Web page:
Comment: A respondent suggested standardization of two contractor requirements across all business systems to (1) monitor and periodically review the business system to ensure compliance with established policies and procedures and (2) upon request, present results of those internal reviews to the administrative contracting officer (along the lines of DFARS 252.242-7004(c)(2) and (d)(10)). Currently, both requirements are included in the interim rule, but not for all business systems.Response: While the system criteria language is not standardized across all business systems clauses, each business system clause contains system-specific requirements for contractor monitoring and disclosure. For example, under the property system criteria, the contractor is required to ``establish and maintain procedures necessary to assess its property management system effectiveness, and shall perform periodic internal reviews and audits. Significant findings and/or results of such reviews and audits pertaining to Government property shall be made available to the Property Administrator.'' Furthermore, the contractor ``shall periodically perform, record, and disclose physical inventory results.''
Let’s be clear here: we are sharing with you only a small snippet of the promulgating comments. There are 51 comment categories in the final rule, with multiple comments appearing in each category. The above quotes are the ones we think need some management focus; but, of course, you should read them all.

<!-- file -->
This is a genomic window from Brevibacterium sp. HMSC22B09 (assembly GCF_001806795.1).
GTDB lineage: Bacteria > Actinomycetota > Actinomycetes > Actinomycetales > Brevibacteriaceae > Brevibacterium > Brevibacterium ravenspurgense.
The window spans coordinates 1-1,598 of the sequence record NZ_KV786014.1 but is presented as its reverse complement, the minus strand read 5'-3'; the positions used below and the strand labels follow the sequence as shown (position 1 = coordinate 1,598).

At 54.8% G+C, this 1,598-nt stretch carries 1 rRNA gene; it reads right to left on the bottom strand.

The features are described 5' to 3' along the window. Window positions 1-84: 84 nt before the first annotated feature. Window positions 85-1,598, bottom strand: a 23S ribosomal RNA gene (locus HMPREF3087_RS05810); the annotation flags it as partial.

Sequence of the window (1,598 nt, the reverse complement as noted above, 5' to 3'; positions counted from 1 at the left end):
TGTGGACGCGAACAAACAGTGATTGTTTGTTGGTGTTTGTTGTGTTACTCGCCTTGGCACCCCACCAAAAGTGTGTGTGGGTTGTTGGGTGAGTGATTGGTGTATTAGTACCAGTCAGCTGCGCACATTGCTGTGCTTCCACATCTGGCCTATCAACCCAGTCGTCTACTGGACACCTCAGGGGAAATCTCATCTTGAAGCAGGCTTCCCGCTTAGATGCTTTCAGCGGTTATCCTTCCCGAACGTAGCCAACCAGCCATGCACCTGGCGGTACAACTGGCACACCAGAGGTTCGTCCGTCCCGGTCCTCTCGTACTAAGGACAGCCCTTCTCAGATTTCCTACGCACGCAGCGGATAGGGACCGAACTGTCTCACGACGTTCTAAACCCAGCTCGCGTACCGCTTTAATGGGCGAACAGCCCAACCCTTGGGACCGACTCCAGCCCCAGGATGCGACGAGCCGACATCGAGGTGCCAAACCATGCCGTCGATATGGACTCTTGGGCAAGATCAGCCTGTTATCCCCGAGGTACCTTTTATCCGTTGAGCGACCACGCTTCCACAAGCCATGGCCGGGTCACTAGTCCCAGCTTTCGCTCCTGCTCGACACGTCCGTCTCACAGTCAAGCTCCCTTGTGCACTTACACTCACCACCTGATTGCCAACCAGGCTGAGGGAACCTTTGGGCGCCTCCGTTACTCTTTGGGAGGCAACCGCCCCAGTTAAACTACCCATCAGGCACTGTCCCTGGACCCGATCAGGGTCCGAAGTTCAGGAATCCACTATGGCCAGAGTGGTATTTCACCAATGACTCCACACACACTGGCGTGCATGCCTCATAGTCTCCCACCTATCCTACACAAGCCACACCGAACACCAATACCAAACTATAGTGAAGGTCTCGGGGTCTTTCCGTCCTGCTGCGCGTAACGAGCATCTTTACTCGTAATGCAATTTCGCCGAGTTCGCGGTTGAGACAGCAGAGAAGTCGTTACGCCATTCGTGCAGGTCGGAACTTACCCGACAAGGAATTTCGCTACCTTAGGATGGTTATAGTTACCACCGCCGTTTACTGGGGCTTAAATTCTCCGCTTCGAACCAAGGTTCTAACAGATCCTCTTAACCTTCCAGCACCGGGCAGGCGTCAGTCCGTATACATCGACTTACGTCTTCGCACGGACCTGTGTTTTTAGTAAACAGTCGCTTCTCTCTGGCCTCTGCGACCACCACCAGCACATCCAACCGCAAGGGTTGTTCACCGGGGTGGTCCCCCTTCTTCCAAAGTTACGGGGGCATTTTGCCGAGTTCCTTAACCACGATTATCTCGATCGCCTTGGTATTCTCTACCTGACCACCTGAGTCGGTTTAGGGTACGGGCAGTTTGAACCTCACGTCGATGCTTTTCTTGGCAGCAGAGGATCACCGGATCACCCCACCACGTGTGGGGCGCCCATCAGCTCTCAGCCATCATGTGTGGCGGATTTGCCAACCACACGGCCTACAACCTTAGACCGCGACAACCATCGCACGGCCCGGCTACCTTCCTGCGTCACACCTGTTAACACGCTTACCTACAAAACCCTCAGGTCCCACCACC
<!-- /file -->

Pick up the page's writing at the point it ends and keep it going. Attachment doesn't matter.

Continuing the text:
In a previous blog article, we shared the travails of Huntington Ingalls Industries, who became the first contractor reported to have payment withholds imposed under the new BizSys Rule. Reports have recently emerged about the second contractor to see payment withholds—Lockheed Martin’s Fort Worth-based Aeronautics Division—prime contractor for the F-35 Lightning II JSF program. The news was first reported by Bloomberg here.
The payment withholds were imposed because of significant deficiencies in the operating unit’s Earned Value Management System (EVMS). According to the article, “the withholding will start in March with billings made under a new production contract of about $4 billion for as many as 30 F-35 fighters.” Because LockMart had submitted a Corrective Action Plan, the payment withholds will be set at two percent instead of five percent.
Fort Worth’s EVMS has been “decertified” since 2010, when the DCMA identified noncompliances with “about half” of the 32 system criteria and also found a failure to make progress on corrective actions, according to this October 2010 story at AW&ST. Our “friends” at POGO obtained, and publicly posted, the 2010 DCMA report here. But it was not until LockMart was awarded the latest F-35 production contract, which contained the complete set of May 2011 BizSys Rule clauses that the payment withholds could be implemented.
Huntington Ingalls. Lockheed Martin. We wonder who will be next in the DOD payment withhold sweepstakes?